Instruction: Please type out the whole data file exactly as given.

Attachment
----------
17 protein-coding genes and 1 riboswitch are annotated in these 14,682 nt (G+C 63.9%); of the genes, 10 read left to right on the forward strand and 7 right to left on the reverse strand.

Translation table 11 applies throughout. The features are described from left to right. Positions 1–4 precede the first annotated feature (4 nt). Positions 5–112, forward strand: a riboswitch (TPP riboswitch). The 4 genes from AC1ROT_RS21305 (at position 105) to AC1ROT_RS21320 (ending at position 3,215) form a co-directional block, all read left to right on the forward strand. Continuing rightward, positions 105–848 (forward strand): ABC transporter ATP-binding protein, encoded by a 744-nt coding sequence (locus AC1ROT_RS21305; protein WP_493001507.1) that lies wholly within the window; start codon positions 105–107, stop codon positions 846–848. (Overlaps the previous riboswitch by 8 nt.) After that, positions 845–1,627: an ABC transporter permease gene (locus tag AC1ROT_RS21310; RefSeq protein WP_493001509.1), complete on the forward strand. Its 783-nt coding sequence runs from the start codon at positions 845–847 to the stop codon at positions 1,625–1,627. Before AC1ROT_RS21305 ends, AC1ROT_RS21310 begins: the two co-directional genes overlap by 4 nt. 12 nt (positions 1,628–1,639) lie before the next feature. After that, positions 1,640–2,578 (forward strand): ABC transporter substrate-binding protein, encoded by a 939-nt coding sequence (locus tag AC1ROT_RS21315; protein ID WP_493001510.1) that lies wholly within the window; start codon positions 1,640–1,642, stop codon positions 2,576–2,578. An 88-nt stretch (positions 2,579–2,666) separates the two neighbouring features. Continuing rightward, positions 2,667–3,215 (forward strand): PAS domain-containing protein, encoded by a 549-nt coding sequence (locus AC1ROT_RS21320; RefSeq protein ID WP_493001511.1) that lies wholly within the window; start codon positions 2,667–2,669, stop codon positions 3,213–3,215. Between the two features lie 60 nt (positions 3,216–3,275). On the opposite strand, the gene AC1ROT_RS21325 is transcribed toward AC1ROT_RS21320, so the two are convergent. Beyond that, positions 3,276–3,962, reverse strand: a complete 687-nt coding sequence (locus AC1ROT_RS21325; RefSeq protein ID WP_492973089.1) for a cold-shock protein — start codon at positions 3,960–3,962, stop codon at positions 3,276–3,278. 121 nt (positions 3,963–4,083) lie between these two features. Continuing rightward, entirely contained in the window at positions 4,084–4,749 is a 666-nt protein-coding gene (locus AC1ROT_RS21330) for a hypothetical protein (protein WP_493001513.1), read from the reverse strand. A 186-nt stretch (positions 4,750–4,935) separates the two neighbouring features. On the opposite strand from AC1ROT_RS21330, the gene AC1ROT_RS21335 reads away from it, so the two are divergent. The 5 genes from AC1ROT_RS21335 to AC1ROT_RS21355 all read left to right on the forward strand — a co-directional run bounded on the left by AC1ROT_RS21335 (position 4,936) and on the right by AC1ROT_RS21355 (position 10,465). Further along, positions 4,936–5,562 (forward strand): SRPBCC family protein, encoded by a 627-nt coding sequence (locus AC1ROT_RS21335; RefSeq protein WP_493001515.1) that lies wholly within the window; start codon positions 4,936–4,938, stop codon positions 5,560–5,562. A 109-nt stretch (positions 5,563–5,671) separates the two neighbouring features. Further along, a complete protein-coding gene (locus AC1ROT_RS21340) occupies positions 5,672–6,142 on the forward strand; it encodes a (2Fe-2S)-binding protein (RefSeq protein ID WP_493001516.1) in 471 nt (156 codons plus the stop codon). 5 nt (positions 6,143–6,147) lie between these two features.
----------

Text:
17 protein-coding genes and 1 riboswitch are annotated in these 14,682 nt (G+C 63.9%); of the genes, 10 read left to right on the forward strand and 7 right to left on the reverse strand.

Translation table 11 applies throughout. The features are described from left to right. Positions 1–4 precede the first annotated feature (4 nt). Positions 5–112, forward strand: a riboswitch (TPP riboswitch). The 4 genes from AC1ROT_RS21305 (at position 105) to AC1ROT_RS21320 (ending at position 3,215) form a co-directional block, all read left to right on the forward strand. Continuing rightward, positions 105–848 (forward strand): ABC transporter ATP-binding protein, encoded by a 744-nt coding sequence (locus AC1ROT_RS21305; protein WP_493001507.1) that lies wholly within the window; start codon positions 105–107, stop codon positions 846–848. (Overlaps the previous riboswitch by 8 nt.) After that, positions 845–1,627: an ABC transporter permease gene (locus tag AC1ROT_RS21310; RefSeq protein WP_493001509.1), complete on the forward strand. Its 783-nt coding sequence runs from the start codon at positions 845–847 to the stop codon at positions 1,625–1,627. Before AC1ROT_RS21305 ends, AC1ROT_RS21310 begins: the two co-directional genes overlap by 4 nt. 12 nt (positions 1,628–1,639) lie before the next feature. After that, positions 1,640–2,578 (forward strand): ABC transporter substrate-binding protein, encoded by a 939-nt coding sequence (locus tag AC1ROT_RS21315; protein ID WP_493001510.1) that lies wholly within the window; start codon positions 1,640–1,642, stop codon positions 2,576–2,578. An 88-nt stretch (positions 2,579–2,666) separates the two neighbouring features. Continuing rightward, positions 2,667–3,215 (forward strand): PAS domain-containing protein, encoded by a 549-nt coding sequence (locus AC1ROT_RS21320; RefSeq protein ID WP_493001511.1) that lies wholly within the window; start codon positions 2,667–2,669, stop codon positions 3,213–3,215. Between the two features lie 60 nt (positions 3,216–3,275). On the opposite strand, the gene AC1ROT_RS21325 is transcribed toward AC1ROT_RS21320, so the two are convergent. Beyond that, positions 3,276–3,962, reverse strand: a complete 687-nt coding sequence (locus AC1ROT_RS21325; RefSeq protein ID WP_492973089.1) for a cold-shock protein — start codon at positions 3,960–3,962, stop codon at positions 3,276–3,278. 121 nt (positions 3,963–4,083) lie between these two features. Continuing rightward, entirely contained in the window at positions 4,084–4,749 is a 666-nt protein-coding gene (locus AC1ROT_RS21330) for a hypothetical protein (protein WP_493001513.1), read from the reverse strand. A 186-nt stretch (positions 4,750–4,935) separates the two neighbouring features. On the opposite strand from AC1ROT_RS21330, the gene AC1ROT_RS21335 reads away from it, so the two are divergent. The 5 genes from AC1ROT_RS21335 to AC1ROT_RS21355 all read left to right on the forward strand — a co-directional run bounded on the left by AC1ROT_RS21335 (position 4,936) and on the right by AC1ROT_RS21355 (position 10,465). Further along, positions 4,936–5,562 (forward strand): SRPBCC family protein, encoded by a 627-nt coding sequence (locus AC1ROT_RS21335; RefSeq protein WP_493001515.1) that lies wholly within the window; start codon positions 4,936–4,938, stop codon positions 5,560–5,562. A 109-nt stretch (positions 5,563–5,671) separates the two neighbouring features. Further along, a complete protein-coding gene (locus AC1ROT_RS21340) occupies positions 5,672–6,142 on the forward strand; it encodes a (2Fe-2S)-binding protein (RefSeq protein ID WP_493001516.1) in 471 nt (156 codons plus the stop codon). 5 nt (positions 6,143–6,147) lie between these two features.